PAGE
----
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InfoQ Homepage News EleutherAI Open-Sources 20 Billion Parameter AI Language Model GPT-NeoX-20B

EleutherAI Open-Sources 20 Billion Parameter AI Language Model GPT-NeoX-20B

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Researchers from EleutherAI have open-sourced GPT-NeoX-20B, a 20-billion parameter natural language processing (NLP) AI model similar to GPT-3. The model was trained on 825GB of publicly available text data and has performance comparable to similarly-sized GPT-3 models.

The release was announced on the EleutherAI blog. GPT-NeoX-20B was trained on EleutherAI's open-source Pile dataset using NVIDIA A100-SXM4-40GB GPUs. When evaluated on several common NLP benchmark tasks, GPT-NeoX-20B achieved an accuracy approximate to a linear interpolation between OpenAI's Curie and DaVinci models, while its one-shot performance on the MATH test dataset exceeded that of GPT-3 175B. EleutherAI claims that GPT-NeoX-20B is the largest open-source pre-trained autoregressive language model available, and

We hope that the increased accessibility of models of this size will aid in research towards the safe use of AI systems, and encourage anyone interested in working in this direction to reach out to us.

OpenAI first published a paper on generative pre-trained transformers (GPT) in 2018 and released their 1.5B parameter GPT-2 model in 2019. In 2020, OpenAI announced a 175B parameter model, GPT-3, but did not release the trained model files. Instead, OpenAI provided an API that allows developers to integrate the model into their code via web service calls. Since then, several models larger than GPT-2 have been open-sourced, including Megatron-11B, Pangu-α-13B, Meta's Fairseq 13B, and EleutherAI's earlier models, GPT-Neo and GPT-J-6b, which InfoQ covered last year.

In addition to these open-source models, there are even larger models, such as GPT-3, with hundreds of billions or even trillions of parameters. However, according to EleutherAI, these are "almost universally" either gated by an API or not publicly available at all. Part of EleutherAI's motivation for releasing their models is their belief that open access to such models is necessary for advancing research in the field, since it is their large scale that makes them interesting.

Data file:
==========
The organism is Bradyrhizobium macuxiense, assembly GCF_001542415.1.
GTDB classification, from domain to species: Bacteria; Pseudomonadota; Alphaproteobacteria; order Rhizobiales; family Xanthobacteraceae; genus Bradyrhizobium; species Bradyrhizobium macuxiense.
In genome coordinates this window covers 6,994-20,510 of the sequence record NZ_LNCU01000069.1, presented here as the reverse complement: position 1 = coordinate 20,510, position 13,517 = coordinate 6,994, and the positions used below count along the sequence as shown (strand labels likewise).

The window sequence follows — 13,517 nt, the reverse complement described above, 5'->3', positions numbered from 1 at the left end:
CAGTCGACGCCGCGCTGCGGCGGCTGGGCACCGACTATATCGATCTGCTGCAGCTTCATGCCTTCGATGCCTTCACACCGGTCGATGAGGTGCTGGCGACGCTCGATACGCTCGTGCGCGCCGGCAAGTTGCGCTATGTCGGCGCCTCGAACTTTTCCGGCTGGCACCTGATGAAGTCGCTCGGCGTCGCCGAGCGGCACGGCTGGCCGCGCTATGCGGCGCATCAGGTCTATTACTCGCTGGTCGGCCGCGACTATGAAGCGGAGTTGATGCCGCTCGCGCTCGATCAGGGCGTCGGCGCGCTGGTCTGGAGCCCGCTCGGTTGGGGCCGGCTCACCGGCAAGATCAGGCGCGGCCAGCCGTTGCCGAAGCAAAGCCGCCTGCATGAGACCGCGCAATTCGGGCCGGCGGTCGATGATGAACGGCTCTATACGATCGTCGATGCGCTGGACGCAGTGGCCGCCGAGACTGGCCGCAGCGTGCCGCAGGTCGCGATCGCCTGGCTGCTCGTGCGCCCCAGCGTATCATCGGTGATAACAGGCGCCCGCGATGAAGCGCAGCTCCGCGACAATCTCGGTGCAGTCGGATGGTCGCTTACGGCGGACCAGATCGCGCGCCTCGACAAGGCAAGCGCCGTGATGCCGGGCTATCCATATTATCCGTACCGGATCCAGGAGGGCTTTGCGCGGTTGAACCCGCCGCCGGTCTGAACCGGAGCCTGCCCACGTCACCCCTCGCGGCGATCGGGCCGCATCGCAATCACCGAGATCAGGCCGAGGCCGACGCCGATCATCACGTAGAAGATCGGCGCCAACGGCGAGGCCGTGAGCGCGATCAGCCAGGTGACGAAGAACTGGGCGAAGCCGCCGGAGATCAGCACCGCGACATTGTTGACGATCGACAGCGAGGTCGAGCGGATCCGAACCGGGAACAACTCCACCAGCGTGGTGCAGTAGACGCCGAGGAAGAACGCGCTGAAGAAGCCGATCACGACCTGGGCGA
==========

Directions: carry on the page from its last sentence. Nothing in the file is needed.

The architecture of GPT-NeoX-20B is similar to GPT-3, with a few key differences. First, GPT-NeoX-20B uses rotary positional embeddings instead of learned embeddings for token position encoding. Secondly, GPT-NeoX-20B computes the attention and feed-forward layers in parallel instead of series, leading to a 15% throughput increase. Finally, where GPT-3 alternates sparse and dense layers, GPT-NeoX-20B uses only dense layers.

GPT-NeoX-20B was trained using EleutherAI's custom codebase (also called GPT-NeoX), which is based on Megatron and DeepSpeed and is implemented in PyTorch. Because the model is too large to fit into a single GPU, the team used model parallelism as well as data parallelism during training. In addition, since the team's compute budget constraints made hyperparameter search "intractable," they chose to re-use the hyperparameters published in the GPT-3 paper.

The researchers evaluated GPT-NeoX-20B on a "diverse collection" of NLP benchmarks, including LAMBADA and WinoGrande, as well as the HendrycksTest knowledge benchmark and MATH dataset. They compared its performance to their previous GPT-J-6B model as well as Meta's FairSeq 13B and several different sizes of GPT-3. According to the team, the performance of GPT-NeoX-20B on NLP tasks "could be improved," but its performance on science and math tasks "excels."

EleutherAI researcher Connor Leahy answered several questions about the model on Twitter. When asked about the impact of trying different random initialization seeds, Leahy replied:

We only had enough compute for one 20B run, so we did not compare random seeds. We haven't seen noticeable fluctuations based on seed in smaller models though. [Large language models] tend to converge to similar loss, they aren't as unstable as [reinforcement learning].

The GPT-NeoX-20B code and pre-trained model weights are available on GitHub

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